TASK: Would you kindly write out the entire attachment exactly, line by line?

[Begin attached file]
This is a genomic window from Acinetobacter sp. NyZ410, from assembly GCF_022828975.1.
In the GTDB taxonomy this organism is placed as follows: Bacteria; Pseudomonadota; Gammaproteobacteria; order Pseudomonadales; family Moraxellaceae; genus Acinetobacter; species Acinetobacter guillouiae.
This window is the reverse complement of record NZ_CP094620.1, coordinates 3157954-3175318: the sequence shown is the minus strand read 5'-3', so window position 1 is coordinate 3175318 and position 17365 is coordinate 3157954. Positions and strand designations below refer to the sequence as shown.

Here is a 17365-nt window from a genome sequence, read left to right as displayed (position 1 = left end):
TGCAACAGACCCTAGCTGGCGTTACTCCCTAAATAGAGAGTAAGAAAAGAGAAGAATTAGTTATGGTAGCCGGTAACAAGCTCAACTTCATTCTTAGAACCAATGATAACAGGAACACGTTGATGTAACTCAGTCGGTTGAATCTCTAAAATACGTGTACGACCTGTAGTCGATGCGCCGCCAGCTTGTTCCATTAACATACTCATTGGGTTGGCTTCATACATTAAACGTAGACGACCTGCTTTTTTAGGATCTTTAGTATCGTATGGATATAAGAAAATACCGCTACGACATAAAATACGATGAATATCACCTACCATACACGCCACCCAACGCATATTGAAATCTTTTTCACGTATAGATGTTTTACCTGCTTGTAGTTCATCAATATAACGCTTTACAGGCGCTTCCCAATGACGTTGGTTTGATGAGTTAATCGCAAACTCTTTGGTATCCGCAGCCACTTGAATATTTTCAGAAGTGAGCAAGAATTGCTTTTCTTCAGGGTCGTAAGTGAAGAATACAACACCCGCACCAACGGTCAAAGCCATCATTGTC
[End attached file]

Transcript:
This is a genomic window from Acinetobacter sp. NyZ410, from assembly GCF_022828975.1.
In the GTDB taxonomy this organism is placed as follows: Bacteria; Pseudomonadota; Gammaproteobacteria; order Pseudomonadales; family Moraxellaceae; genus Acinetobacter; species Acinetobacter guillouiae.
This window is the reverse complement of record NZ_CP094620.1, coordinates 3157954-3175318: the sequence shown is the minus strand read 5'-3', so window position 1 is coordinate 3175318 and position 17365 is coordinate 3157954. Positions and strand designations below refer to the sequence as shown.

Here is a 17365-nt window from a genome sequence, read left to right as displayed (position 1 = left end):
TGCAACAGACCCTAGCTGGCGTTACTCCCTAAATAGAGAGTAAGAAAAGAGAAGAATTAGTTATGGTAGCCGGTAACAAGCTCAACTTCATTCTTAGAACCAATGATAACAGGAACACGTTGATGTAACTCAGTCGGTTGAATCTCTAAAATACGTGTACGACCTGTAGTCGATGCGCCGCCAGCTTGTTCCATTAACATACTCATTGGGTTGGCTTCATACATTAAACGTAGACGACCTGCTTTTTTAGGATCTTTAGTATCGTATGGATATAAGAAAATACCGCTACGACATAAAATACGATGAATATCACCTACCATACACGCCACCCAACGCATATTGAAATCTTTTTCACGTATAGATGTTTTACCTGCTTGTAGTTCATCAATATAACGCTTTACAGGCGCTTCCCAATGACGTTGGTTTGATGAGTTAATCGCAAACTCTTTGGTATCCGCAGCCACTTGAATATTTTCAGAAGTGAGCAAGAATTGCTTTTCTTCAGGGTCGTAAGTGAAGAATACAACACCCGCACCAACGGTCAAAGCCATCATTGTC